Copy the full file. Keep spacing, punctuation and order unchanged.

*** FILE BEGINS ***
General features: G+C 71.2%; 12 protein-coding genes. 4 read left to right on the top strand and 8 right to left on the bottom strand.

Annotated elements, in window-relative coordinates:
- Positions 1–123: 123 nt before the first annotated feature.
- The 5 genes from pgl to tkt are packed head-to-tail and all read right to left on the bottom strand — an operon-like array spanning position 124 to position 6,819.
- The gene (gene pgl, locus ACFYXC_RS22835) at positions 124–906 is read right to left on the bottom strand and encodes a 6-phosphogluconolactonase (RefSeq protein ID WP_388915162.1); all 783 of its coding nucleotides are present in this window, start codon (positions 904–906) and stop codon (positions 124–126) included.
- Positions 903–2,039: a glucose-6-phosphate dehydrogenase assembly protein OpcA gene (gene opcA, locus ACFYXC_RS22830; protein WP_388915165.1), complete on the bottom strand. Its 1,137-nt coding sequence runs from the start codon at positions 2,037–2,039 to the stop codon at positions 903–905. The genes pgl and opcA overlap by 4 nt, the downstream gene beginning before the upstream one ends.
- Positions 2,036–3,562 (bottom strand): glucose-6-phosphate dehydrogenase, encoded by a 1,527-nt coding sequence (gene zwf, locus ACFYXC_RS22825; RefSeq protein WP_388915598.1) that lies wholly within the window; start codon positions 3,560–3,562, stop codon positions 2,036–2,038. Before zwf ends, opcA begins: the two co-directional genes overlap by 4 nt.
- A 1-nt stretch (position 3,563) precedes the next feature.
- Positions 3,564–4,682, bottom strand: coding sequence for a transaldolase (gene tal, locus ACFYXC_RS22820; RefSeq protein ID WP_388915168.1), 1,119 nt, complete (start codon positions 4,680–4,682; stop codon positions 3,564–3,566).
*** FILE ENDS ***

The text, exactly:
General features: G+C 71.2%; 12 protein-coding genes. 4 read left to right on the top strand and 8 right to left on the bottom strand.

Annotated elements, in window-relative coordinates:
- Positions 1–123: 123 nt before the first annotated feature.
- The 5 genes from pgl to tkt are packed head-to-tail and all read right to left on the bottom strand — an operon-like array spanning position 124 to position 6,819.
- The gene (gene pgl, locus ACFYXC_RS22835) at positions 124–906 is read right to left on the bottom strand and encodes a 6-phosphogluconolactonase (RefSeq protein ID WP_388915162.1); all 783 of its coding nucleotides are present in this window, start codon (positions 904–906) and stop codon (positions 124–126) included.
- Positions 903–2,039: a glucose-6-phosphate dehydrogenase assembly protein OpcA gene (gene opcA, locus ACFYXC_RS22830; protein WP_388915165.1), complete on the bottom strand. Its 1,137-nt coding sequence runs from the start codon at positions 2,037–2,039 to the stop codon at positions 903–905. The genes pgl and opcA overlap by 4 nt, the downstream gene beginning before the upstream one ends.
- Positions 2,036–3,562 (bottom strand): glucose-6-phosphate dehydrogenase, encoded by a 1,527-nt coding sequence (gene zwf, locus ACFYXC_RS22825; RefSeq protein WP_388915598.1) that lies wholly within the window; start codon positions 3,560–3,562, stop codon positions 2,036–2,038. Before zwf ends, opcA begins: the two co-directional genes overlap by 4 nt.
- A 1-nt stretch (position 3,563) precedes the next feature.
- Positions 3,564–4,682, bottom strand: coding sequence for a transaldolase (gene tal, locus ACFYXC_RS22820; RefSeq protein ID WP_388915168.1), 1,119 nt, complete (start codon positions 4,680–4,682; stop codon positions 3,564–3,566).